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Doctor No. Livid.

The curious case of Livingston FC continues.

On Saturday they visited Albion Rovers at Cliftonhill (coincidentally the last time I saw Livi play was there when they took on the Sons in the same competition 9 years ago).

The players and officials of the West Lothian club apparently made a few disparaging remarks about the humble surroundings at Coatbridge. They then proceeded to make fun of the playing surface.

Rovers had the last laugh by stuffing their opponents 3-0.

It will be interesting indeed to see how the league deals with the case of Livingston FC and the jiggery pokery that has kept them in business.

Neil Rankine is a persuasive man. I would not be entirely surprised if Livi hang on to their first division status. I hear that his business plan relies on such a scenario. As for him putting up a bond of £700,000, there is more chance of shit from a rocking horse.


The Real McCoy

mccoy This is Captain William McCoy.

Who he?

During the first world war, Distilleries in Scotland were closed to preserve barley stocks for food. In the 1920’s there was a significant temperance movement in Britain, and the government increased the duty on whisky (plus ca change!) and in the USA total prohibition of alcohol was introduced.

Thankfully for the whisky producers, prohibition was somewhat less than effective. So much so that many distilleries exported almost their entire production to the USA through dubious sources. Indeed when I wrote recently about visiting Edradour distillery the tour guide confirmed that this was the case. It is believed that that particular distillery was actually owned by the Mafia for a time.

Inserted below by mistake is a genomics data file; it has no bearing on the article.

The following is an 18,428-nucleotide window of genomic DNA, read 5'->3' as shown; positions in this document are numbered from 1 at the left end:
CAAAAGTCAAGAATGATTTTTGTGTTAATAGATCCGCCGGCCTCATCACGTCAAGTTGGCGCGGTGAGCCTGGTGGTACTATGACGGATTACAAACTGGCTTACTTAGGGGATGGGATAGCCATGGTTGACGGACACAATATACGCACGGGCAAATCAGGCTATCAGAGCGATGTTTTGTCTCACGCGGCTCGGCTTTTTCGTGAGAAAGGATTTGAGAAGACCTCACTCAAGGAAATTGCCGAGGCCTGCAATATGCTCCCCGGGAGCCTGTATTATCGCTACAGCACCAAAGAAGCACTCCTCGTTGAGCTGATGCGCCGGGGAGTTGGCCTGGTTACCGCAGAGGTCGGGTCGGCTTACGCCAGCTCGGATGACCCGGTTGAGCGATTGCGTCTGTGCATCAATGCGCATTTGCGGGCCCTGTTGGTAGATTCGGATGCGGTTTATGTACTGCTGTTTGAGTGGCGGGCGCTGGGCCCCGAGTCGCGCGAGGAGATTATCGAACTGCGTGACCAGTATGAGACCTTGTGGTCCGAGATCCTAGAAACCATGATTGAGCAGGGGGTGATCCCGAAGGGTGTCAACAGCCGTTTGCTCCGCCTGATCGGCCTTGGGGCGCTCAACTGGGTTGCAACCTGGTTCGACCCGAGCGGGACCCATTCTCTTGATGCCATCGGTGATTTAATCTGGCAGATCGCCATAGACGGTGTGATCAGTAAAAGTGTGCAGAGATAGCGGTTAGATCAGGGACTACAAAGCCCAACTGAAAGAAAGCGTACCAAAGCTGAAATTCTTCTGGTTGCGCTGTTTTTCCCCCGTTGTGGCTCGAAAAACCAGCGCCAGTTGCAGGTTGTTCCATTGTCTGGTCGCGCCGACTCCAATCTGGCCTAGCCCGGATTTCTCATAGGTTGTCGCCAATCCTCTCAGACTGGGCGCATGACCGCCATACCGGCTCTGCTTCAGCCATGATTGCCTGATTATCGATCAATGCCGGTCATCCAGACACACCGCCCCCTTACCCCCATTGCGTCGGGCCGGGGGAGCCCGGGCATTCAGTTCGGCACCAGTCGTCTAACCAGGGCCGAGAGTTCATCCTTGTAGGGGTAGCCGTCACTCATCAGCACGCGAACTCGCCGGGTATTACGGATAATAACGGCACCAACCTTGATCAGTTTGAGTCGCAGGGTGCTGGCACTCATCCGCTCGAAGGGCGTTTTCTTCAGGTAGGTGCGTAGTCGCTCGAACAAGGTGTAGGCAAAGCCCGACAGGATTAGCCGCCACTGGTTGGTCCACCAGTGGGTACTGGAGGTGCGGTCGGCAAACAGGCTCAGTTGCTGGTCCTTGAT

So who was William McCoy?

McCoy was a Bahamas based bootlegger with a Dumbarton connection.

Not because he was born there or had relatives there.

McCoy smuggled huge quatities of Cutty Sark blended whisky into America during prohibition.

Tam O Shanter persued by the young witch

Tam O Shanter persued by the young witch

Cutty Sark literally means short shirt and “weel done cutty sark” was a cry from Tam O’ Shanter in one of Burns most celebrated works. Tam had been secretly observing Nannie a young witch wearing nothing but a cutty sark doing an erotic dance amongst a group in a wood.

You’ll see much the same thing these days at Cheers in Dumbarton High Street at a similar time in the morning.

The Cutty Sark

The Cutty Sark

It was also the name of the fastest sailing ship of its day (built in Dumbarton) and the whisky (also at one time bottled in Dumbarton) took a picture of the ship as its label emblem .


McCoy illegally imported hundreds of thousands of casks of the light premium blend beloved of speakeasy customers of the day. Such was the popularity of it that patrons, unwilling to accept a substitute would ask for……

“The real McCoy”